things have changed since Rick Atkinson, then a Berlin
correspondent for The Washington Post, covered the 50th
anniversary of D-Day in 1994.
has claimed many veterans who were alive then. Many of
the dwindling number of survivors are in their 90s. That
has made the country more nostalgic about those
survivors, Atkinson says. "Because the generation
really is vanishing."
big change since then: Atkinson now stands as the most
prominent American historian of that war.
Army at Dawn," which won the 2003 Pulitzer Prize
for history, told the story of the American military’s
chaotic, often overlooked campaign in North Africa.
"The Day of Battle," released in 2007,
followed the army through the blood-soaked mud of Italy.
And "The Guns at Last Light," which was just
released in paperback, marches from the shores of
Normandy in June 1944 to the German surrender in May
think that happily, the appetite for understanding the
Second World War is largely undiminished," he says
by phone from his home in Washington, D.C. "And if
anything, it seems to have grown some. I think that
Stephen Ambrose, for good and ill, rekindled American
interest in the war. … And a lot of us have ridden his
coattails. Hopefully with a little more scholarship
says that much of the fascination stems from personal
connections people have to the war. People hope that
"by understanding what Dad or Grandma or
Great-Grandpa did, I can understand something more about
my own personal role in the world in the 21st century.
I think for a lot of people there’s a nostalgia — a
dreadful nostalgia I would say — that all 130 million
of us were rowing the boat in the same direction, that
seems quite different from the body politic today."
books could not be called nostalgic. He does discuss
sweeping strategic matters — the "big arrows on
the map," as he says. But he excels at finding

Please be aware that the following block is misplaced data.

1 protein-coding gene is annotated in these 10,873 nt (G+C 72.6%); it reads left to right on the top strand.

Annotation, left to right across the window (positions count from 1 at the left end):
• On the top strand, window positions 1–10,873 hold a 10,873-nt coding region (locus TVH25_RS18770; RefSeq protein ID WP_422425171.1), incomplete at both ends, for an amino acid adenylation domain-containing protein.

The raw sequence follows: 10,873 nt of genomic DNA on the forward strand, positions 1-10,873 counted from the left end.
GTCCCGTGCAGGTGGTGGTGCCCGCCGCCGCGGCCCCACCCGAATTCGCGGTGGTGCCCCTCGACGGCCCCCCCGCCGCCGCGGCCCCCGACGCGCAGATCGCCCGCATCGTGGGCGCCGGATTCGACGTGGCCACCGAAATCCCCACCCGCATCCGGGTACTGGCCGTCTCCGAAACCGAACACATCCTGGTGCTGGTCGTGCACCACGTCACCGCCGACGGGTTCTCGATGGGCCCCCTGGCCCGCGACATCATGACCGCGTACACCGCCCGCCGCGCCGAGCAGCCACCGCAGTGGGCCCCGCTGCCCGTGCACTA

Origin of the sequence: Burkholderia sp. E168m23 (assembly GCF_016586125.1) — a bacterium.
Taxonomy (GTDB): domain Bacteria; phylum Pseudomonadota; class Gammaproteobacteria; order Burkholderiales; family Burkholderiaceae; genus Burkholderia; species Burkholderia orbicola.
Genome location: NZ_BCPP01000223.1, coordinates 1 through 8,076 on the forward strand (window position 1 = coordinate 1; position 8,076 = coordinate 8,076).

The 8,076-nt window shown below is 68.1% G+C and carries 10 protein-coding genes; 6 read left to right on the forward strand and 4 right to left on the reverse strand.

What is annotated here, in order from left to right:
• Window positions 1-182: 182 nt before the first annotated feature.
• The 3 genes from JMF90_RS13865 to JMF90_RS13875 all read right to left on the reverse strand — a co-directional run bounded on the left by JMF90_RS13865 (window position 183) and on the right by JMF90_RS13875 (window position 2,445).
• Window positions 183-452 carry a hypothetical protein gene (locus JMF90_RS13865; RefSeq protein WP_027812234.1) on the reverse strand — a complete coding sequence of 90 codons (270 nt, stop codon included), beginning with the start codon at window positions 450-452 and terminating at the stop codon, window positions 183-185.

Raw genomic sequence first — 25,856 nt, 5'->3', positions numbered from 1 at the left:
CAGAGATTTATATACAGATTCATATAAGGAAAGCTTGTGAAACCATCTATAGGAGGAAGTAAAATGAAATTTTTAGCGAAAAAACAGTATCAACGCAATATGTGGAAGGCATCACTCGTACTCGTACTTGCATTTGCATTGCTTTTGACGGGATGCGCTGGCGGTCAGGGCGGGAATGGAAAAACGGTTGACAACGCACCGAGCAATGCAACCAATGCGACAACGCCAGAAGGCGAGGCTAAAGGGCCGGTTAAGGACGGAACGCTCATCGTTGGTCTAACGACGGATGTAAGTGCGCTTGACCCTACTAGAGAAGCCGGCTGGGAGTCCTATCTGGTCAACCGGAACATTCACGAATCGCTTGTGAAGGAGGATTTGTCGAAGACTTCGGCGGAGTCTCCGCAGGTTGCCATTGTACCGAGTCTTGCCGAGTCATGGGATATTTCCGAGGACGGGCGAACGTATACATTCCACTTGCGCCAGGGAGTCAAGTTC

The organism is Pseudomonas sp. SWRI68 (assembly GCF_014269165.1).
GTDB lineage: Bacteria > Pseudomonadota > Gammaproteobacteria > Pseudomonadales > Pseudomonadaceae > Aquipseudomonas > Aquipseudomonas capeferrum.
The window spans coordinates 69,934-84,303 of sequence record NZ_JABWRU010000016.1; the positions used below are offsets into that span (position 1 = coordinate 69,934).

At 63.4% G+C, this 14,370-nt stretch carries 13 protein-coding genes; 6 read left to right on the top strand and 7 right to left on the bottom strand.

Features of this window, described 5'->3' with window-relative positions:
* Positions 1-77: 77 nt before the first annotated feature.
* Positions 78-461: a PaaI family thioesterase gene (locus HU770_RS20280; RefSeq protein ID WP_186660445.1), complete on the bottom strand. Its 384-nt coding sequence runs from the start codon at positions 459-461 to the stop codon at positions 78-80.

details that drive home moments of heroism and horror
alike. As a New York Times review said, "Atkinson
is a master of what might be called ‘pointillism
history,’ assembling the small dots of pure color into
a vivid, tumbling narrative."
does he find those details? "Well, first of all you
have to be looking for them," he says. "You
have to recognize that shades of gray — that’s the
predominant shade of any landscape when you’re talking
about war." He says that reporting from war zones
in Iraq, Bosnia and elsewhere taught him that.
if World War II — "the biggest, baddest war in
the history of mankind" — had a side that was
clearly good and another that was clearly evil, he says,
you have to acknowledge that "war makes good
soldiers do bad things, and it makes bad solders do
terrible things. That it has a really corrosive effect
on almost everyone who is caught up in it."
corrosive effect applies to him as well, he says. Having
spent 14 years researching and writing 750,000 words on
the subject, he had many moments of heartbreak in the
find myself in fact getting furious at times at stupid
decisions and venal behavior and childish behavior. I
find myself certainly profoundly affected by individual
deaths." Writing about the West Point Class of 1966
in his book "The Long Gray Line," he says,
"I had the little epiphany that there’s a miracle
of singularity to death: It’s like snowflakes or
fingerprints. And I think part of the author’s task
is, even in the aggregate of 60 million deaths in World
War II, to remember that those 60 million died one at a
task is to correct misconceptions.
Second World War for many Americans is: ‘A bad thing
happened at Pearl Harbor, and then we landed on D-Day at
Normandy, and a bad thing happened at the Bulge, but all
in all it was a kind of steady glide path to victory.’
Would that it were so. But it wasn’t." His
writing about the bloodletting at places such as
Hürtgen Forest makes that clear.
is still writing about war, but he has gone back a
couple of centuries, for a planned trilogy about the
American Revolution. He faces fresh challenges:
"These are 18th-century men. They seem distant to
us, frequently. … People will not have the same sense
of ‘Grandpa did this, and I would really like to know
more about it.’"
the other hand, he notes, "These are our
roots." And there are the joys that any historian,
or reader of history, can relate to.
as engaging as I had hoped it would be. And the
characters are beyond the power of any novelist to